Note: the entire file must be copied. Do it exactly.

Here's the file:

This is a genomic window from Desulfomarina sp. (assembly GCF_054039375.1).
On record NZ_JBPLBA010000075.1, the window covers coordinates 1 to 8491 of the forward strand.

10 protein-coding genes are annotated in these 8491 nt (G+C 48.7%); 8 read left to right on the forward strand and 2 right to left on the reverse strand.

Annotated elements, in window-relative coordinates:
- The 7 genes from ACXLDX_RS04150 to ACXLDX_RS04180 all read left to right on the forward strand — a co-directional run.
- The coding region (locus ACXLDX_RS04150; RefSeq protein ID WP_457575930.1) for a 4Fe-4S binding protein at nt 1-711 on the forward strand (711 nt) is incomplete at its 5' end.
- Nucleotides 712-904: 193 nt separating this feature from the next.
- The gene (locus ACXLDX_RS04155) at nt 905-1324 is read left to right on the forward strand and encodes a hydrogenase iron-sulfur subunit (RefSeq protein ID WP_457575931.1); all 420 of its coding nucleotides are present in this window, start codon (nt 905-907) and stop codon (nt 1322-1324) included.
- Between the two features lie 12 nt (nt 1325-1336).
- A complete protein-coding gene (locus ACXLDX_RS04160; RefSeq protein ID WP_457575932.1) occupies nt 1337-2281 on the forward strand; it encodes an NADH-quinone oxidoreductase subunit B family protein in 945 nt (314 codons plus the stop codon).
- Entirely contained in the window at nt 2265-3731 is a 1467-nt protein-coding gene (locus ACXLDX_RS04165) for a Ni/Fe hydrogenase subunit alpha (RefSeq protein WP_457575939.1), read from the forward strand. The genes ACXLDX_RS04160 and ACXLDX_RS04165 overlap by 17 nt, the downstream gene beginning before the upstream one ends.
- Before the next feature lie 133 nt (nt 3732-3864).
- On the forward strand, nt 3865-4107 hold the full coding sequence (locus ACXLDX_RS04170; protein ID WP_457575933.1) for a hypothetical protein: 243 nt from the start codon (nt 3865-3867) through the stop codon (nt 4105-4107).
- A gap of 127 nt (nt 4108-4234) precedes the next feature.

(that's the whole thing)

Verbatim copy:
This is a genomic window from Desulfomarina sp. (assembly GCF_054039375.1).
On record NZ_JBPLBA010000075.1, the window covers coordinates 1 to 8491 of the forward strand.

10 protein-coding genes are annotated in these 8491 nt (G+C 48.7%); 8 read left to right on the forward strand and 2 right to left on the reverse strand.

Annotated elements, in window-relative coordinates:
- The 7 genes from ACXLDX_RS04150 to ACXLDX_RS04180 all read left to right on the forward strand — a co-directional run.
- The coding region (locus ACXLDX_RS04150; RefSeq protein ID WP_457575930.1) for a 4Fe-4S binding protein at nt 1-711 on the forward strand (711 nt) is incomplete at its 5' end.
- Nucleotides 712-904: 193 nt separating this feature from the next.
- The gene (locus ACXLDX_RS04155) at nt 905-1324 is read left to right on the forward strand and encodes a hydrogenase iron-sulfur subunit (RefSeq protein ID WP_457575931.1); all 420 of its coding nucleotides are present in this window, start codon (nt 905-907) and stop codon (nt 1322-1324) included.
- Between the two features lie 12 nt (nt 1325-1336).
- A complete protein-coding gene (locus ACXLDX_RS04160; RefSeq protein ID WP_457575932.1) occupies nt 1337-2281 on the forward strand; it encodes an NADH-quinone oxidoreductase subunit B family protein in 945 nt (314 codons plus the stop codon).
- Entirely contained in the window at nt 2265-3731 is a 1467-nt protein-coding gene (locus ACXLDX_RS04165) for a Ni/Fe hydrogenase subunit alpha (RefSeq protein WP_457575939.1), read from the forward strand. The genes ACXLDX_RS04160 and ACXLDX_RS04165 overlap by 17 nt, the downstream gene beginning before the upstream one ends.
- Before the next feature lie 133 nt (nt 3732-3864).
- On the forward strand, nt 3865-4107 hold the full coding sequence (locus ACXLDX_RS04170; protein ID WP_457575933.1) for a hypothetical protein: 243 nt from the start codon (nt 3865-3867) through the stop codon (nt 4105-4107).
- A gap of 127 nt (nt 4108-4234) precedes the next feature.